Spicy chicken braised in apple cider.
It’s winter in Israel right now. A forceful, cold wind alternates with sudden showers. In the street, people struggle to keep their umbrellas upright while the wind plays havoc. At home, our two cats took a quick turn around the porch this morning and scooted back inside. They’ve wisely decided to hibernate for the duration and are napping on the sofa, dreaming their cat dreams. I look out the window as the day darkens and think of something spicy for dinner, something with curry. That would make a bright spot in the evening. My chicken marinated in apple cider and curry.
Making cider is about the same as making wine. You need to press the juice out of the fruit and ferment it with yeast. Experienced in home-brewing wine and mead, I tried making cider once. But I confess it was a muddy, flat disaster. I’m happy to bring home a six-pack of those small bottles from the supermarket these days, although it’s imported.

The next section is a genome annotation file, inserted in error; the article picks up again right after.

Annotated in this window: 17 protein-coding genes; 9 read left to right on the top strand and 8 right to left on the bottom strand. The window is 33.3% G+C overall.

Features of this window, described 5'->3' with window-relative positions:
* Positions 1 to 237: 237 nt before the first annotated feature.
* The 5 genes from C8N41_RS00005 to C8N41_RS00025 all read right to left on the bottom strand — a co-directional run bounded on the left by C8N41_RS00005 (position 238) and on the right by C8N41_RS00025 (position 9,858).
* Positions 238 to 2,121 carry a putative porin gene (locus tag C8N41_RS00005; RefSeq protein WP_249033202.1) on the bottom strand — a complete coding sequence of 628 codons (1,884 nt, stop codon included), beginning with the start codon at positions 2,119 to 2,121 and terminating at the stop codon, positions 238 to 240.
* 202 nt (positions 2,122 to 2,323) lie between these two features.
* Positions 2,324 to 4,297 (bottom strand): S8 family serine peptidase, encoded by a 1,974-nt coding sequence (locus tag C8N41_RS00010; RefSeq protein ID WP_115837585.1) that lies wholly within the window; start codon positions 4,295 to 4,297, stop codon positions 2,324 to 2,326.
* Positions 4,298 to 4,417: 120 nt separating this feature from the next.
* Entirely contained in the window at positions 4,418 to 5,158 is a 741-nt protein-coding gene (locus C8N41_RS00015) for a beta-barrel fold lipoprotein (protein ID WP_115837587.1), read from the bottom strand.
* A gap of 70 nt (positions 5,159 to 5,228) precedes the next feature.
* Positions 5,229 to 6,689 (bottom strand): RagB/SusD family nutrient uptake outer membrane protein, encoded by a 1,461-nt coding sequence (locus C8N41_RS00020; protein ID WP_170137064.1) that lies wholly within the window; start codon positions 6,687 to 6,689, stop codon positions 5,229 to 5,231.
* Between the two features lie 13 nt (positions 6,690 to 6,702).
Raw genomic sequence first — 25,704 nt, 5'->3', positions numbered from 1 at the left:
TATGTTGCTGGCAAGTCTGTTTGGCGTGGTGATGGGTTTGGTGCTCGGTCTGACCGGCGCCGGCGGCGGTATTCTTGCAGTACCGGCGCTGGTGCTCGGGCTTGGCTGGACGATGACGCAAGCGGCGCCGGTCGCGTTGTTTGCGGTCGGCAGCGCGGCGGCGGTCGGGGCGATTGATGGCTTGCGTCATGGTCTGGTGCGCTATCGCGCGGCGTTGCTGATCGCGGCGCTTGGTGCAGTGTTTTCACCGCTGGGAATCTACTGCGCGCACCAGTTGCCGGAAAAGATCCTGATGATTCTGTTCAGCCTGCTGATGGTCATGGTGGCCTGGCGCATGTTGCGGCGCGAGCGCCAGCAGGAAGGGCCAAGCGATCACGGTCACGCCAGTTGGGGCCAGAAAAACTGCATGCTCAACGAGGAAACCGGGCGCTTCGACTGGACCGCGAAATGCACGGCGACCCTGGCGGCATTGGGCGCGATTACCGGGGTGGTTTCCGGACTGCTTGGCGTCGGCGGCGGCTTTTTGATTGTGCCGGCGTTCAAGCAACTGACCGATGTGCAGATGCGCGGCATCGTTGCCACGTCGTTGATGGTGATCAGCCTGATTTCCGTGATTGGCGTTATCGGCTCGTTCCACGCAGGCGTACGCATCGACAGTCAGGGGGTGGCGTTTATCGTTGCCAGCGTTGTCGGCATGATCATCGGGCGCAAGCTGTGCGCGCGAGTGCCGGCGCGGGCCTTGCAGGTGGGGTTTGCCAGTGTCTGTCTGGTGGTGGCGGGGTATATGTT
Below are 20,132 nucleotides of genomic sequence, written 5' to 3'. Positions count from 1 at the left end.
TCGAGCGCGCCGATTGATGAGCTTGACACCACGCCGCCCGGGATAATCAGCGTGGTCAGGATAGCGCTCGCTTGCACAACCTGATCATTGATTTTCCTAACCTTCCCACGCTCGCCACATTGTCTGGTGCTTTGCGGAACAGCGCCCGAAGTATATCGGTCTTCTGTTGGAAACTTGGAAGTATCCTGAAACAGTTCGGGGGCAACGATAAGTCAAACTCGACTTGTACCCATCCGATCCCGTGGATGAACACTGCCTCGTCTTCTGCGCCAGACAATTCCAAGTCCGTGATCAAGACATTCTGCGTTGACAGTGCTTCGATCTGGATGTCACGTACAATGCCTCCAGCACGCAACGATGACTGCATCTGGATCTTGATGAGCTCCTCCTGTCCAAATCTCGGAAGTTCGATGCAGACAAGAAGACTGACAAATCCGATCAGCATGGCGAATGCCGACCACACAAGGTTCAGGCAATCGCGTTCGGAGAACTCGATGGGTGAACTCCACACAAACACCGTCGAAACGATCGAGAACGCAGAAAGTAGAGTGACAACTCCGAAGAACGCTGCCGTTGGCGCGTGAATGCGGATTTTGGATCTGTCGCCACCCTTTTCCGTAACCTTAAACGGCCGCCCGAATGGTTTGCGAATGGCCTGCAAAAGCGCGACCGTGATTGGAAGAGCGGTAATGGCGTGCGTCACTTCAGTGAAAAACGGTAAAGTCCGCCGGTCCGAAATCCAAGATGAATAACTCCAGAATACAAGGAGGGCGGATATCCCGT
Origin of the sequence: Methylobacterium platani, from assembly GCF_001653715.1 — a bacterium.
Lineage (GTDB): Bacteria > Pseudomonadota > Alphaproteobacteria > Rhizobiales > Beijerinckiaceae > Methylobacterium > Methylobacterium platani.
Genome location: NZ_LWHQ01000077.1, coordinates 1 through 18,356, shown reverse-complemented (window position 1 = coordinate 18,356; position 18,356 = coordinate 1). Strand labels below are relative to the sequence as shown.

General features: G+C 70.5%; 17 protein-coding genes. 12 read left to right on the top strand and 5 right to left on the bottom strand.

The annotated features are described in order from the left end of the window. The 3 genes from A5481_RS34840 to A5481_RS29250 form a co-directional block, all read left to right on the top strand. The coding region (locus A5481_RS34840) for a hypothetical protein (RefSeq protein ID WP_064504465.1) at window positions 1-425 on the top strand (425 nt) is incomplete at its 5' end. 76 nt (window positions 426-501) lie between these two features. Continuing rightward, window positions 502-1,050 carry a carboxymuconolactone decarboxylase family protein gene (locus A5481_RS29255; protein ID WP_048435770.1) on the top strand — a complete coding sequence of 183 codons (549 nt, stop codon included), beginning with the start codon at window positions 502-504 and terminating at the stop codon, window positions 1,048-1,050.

Only three or four breweries make apple cider here. Israelis haven’t started taking it seriously yet, although we certainly grow enough apples for cider up in the Golan. My favorite brand, Side Effect, makes a delicate, not-too-sweet alcoholic cider. Talking to the brewery manager at the Beers festival in Tel Aviv last summer, I was glad to learn that Side Effect does the eco-friendly thing and donates the leftover apple pulp to local farmers for enriching their compost and feeding to their goats. One more reason to like local.
But for the chicken. I have Granny Smith apples and a large sweet potato, which will cook alongside the chicken and contribute more subtle sweetness to the dish. A tomato, onions, garlic and herbs. I’ve often made this chicken with 1 tablespoon curry powder, and that’s a good option, but I’ve been experimenting with commercial curry pastes recently. I didn’t expect much from them, but was pleasantly surprised at the flavor and quality. Note: you may substitute a semi-dry white wine like Emerald Reisling for the cider, and it will be good…but definitely different.
The smell in the house while this dish is cooking is divine, and you need only rice and a steamed vegetable or salad to accompany it. Special enough for Shabbat, it keeps well on the hotplate while waiting for the family to assemble and sit down.